By Jessica Lyons
School Attendance Policies
Most schools expect students to attend all of their classes. After all, what would be the point in enrolling students to get an education and then figuring they didn't need to actually show up? Specific attendance policies can vary from one school to another or even from one class to another. For example, at Siena College each professor creates his or her own policy. Some schools might consider missing class to play in a sports game, take part in an academic competition or go on a field trip an official excuse and could therefore be more accepting of the reason. Professors might also be more understanding of absence due to illness and many of the decisions on what kinds of absences and how many are acceptable could be completely up to their discretion.
The Responsibility of Students
There are many reasons why students might miss class, ranging from flaky reasons like they overslept or didn't plan for enough time to find parking to more legitimate reasons like being sick or having a family emergency. Part of being an adult is knowing how to prioritize your life and manage your time so you can meet all of your obligations. If a student decides that something else is more important than attending class it becomes his or her responsibility to make up the work and find out what was missed. The student may also have to speak with his or her professor after class or during office hours to talk about the situation because it shouldn't be the professors' responsibility to seek out all students who missed classes and get them caught up.
The Consequences of Too Many Absences
At Siena College, students deemed to have 'excessive absences' could end up receiving a failing grade for the class. As another example, students who miss too many classes at Rhodes College could be removed from the course. Rhodes College students who are removed from two or three of their classes within a single semester because of their poor attendance could even be asked to withdraw from the school.
Even not going to a single class means that students are robbing themselves of something extremely important - their education. Getting a degree is not a cheap endeavor, so it's a waste of money to skip classes and not learn everything that you can. You're at college to learn and that can be hard to do if you don't actually go to class.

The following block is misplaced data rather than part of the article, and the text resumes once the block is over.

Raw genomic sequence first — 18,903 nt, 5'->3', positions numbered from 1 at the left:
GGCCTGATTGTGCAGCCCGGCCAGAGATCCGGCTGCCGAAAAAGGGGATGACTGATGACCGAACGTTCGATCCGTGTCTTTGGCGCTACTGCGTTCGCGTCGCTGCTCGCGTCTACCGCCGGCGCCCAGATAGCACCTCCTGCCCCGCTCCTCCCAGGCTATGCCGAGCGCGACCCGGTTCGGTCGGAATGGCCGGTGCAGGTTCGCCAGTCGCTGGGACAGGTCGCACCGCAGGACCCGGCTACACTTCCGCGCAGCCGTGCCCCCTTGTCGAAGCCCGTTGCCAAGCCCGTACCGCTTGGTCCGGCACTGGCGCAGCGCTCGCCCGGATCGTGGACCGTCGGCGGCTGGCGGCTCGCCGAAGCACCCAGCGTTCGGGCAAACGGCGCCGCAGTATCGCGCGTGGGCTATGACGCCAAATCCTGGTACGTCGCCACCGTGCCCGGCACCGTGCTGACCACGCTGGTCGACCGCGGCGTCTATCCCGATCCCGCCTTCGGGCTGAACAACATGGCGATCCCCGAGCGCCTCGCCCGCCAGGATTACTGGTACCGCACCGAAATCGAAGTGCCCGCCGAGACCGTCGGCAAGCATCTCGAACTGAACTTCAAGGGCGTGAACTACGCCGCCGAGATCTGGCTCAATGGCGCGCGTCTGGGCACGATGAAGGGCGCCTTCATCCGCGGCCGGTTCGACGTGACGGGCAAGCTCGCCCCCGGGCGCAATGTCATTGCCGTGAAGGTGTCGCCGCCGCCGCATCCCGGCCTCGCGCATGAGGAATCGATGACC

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Being Treated More Like an Adult
Enforcing attendance policies could actually be treating students more like adults. Once students graduate and enter the workforce, their job will typically only allow them a certain amount of absences or vacation days, just like colleges might only find a small number of unexcused absences acceptable. And similar to in college, there are real world consequences for missing too many work days, like loss of pay, being put on probation or even getting fired. If colleges are supposed to help prepare students for the 'real world,' attendance policies are one way they're accomplishing that goal.
Along with helping reinforce a sense of responsibility in students, these regulations can also encourage students to develop other qualities that will be important even after they're done with school. To make sure they get to class while meeting all their other obligations, students will have to perfect time management skills. In the process of learning how to balance all their responsibilities, students could become better at multi-tasking as well.
How to Avoid Attendance Problems
If you're worried about falling victim to attendance policies, here are some tips that can help you stay on the right track and hopefully avoid some problems.
Only miss class if you absolutely have to.
It can be very tempting to decide to skip class in favor of sleeping late, hanging out with friends or to get caught up on homework, but really it will only make things harder since you have to try to find out what you missed and complete a homework assignment without having actually heard the material covered.
If you have a legitimate reason for being absent, talk to your professor.
Are you going to need to miss a few classes to help a sick family member or because you have your own health needs to take care of? Speak to your professor in advance if possible to let them know the situation and show them that you're not just flaking out. They might actual be sympathetic to your situation and willing to work with you so you won't fall behind.
Don't schedule vacations when you have class.
As vacation time gets closer, you might want to try get in a few extra days by missing some class, or maybe the people you want to take a vacation with have a different schedule than you. Resist the urge because a class is still important no matter how close it gets to a vacation period.
When you're in class, participate.
Participating could show your professor that you take the class seriously and are learning the material, which might make him or her a bit more forgiving if you do happen to miss a class.
Need to talk to your professor about a class you missed? You might want to take advantage of their faculty office hours.